Once the overall price level has been established for the operator, the work of establishing the rate (or price) structure still remains. This work is called tariff design1 or rate design and refers to relationships among the individual prices (or rate elements) that the operator charges. In some instances, the regulator may choose not to regulate the price structure. Examples include (1) situations where the objectives of the operator are in line with, or at least do not contradict, the objectives of the regulator, at least as they relate to rate design, and (2) situations where the regulator’s resources are limited and regulating price structure is a low priority.
Most economists agree that efficient price structures cover total cost and align prices with marginal costs. Marginal cost is the additional capital and operating cost that results from increasing output by a single unit.2 Marginal cost pricing may be difficult in situations where there are economies of scale or economies of scope because prices equal to marginal costs would not cover all of the costs of the operator and thus would not attract investment. In these situations, regulators and operators generally favor multipart pricing or in some instances Ramsey pricing.3 Multipart pricing is an arrangement where the operator charges separate prices for different elements of the service. For example, a water provider may charge a connection fee plus a usage fee. With Ramsey pricing, which is also called differentiated pricing or the inverse elasticity rule, the operator charges higher prices to customers with inelastic demand and lower prices to customers with elastic demand.4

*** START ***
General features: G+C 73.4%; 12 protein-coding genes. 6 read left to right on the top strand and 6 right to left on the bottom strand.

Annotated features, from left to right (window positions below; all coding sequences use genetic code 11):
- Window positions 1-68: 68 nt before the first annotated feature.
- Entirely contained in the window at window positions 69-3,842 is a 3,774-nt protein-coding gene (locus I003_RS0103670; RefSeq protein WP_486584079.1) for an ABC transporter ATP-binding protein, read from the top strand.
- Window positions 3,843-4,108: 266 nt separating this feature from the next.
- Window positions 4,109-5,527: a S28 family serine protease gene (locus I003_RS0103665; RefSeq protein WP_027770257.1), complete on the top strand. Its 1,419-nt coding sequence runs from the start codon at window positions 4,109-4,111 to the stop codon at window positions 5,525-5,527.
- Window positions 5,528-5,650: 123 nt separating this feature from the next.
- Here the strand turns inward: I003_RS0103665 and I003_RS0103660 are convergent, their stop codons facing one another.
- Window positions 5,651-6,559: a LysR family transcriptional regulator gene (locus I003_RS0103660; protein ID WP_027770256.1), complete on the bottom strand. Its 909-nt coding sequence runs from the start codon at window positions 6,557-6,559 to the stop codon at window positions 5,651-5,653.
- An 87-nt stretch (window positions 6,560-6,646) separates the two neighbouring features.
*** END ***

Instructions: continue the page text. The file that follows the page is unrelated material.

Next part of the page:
- Tariff Design covers this practice in depth.
- If the system is capacity constrained, meaning that capacity cannot be increased, marginal cost would also include the marginal congestion cost.
- Regulators generally limit the use of Ramsey pricing to services that are not considered basic or essential to customers the regulator is particularly trying to protect, such as low income or residential customers.
- Customers have inelastic demand if they do not change the amount they purchase by very much if the operator changes its prices. Conversely, customers have elastic demand if they respond to changes in prices by making large changes in the quantities that they purchase. More precisely, inelastic demand means that a one percent change in price results in a percentage change in the quantity demanded that is less than one percent, while elastic demand means that the one percent change in price results in a greater than one percent change in quantity demanded.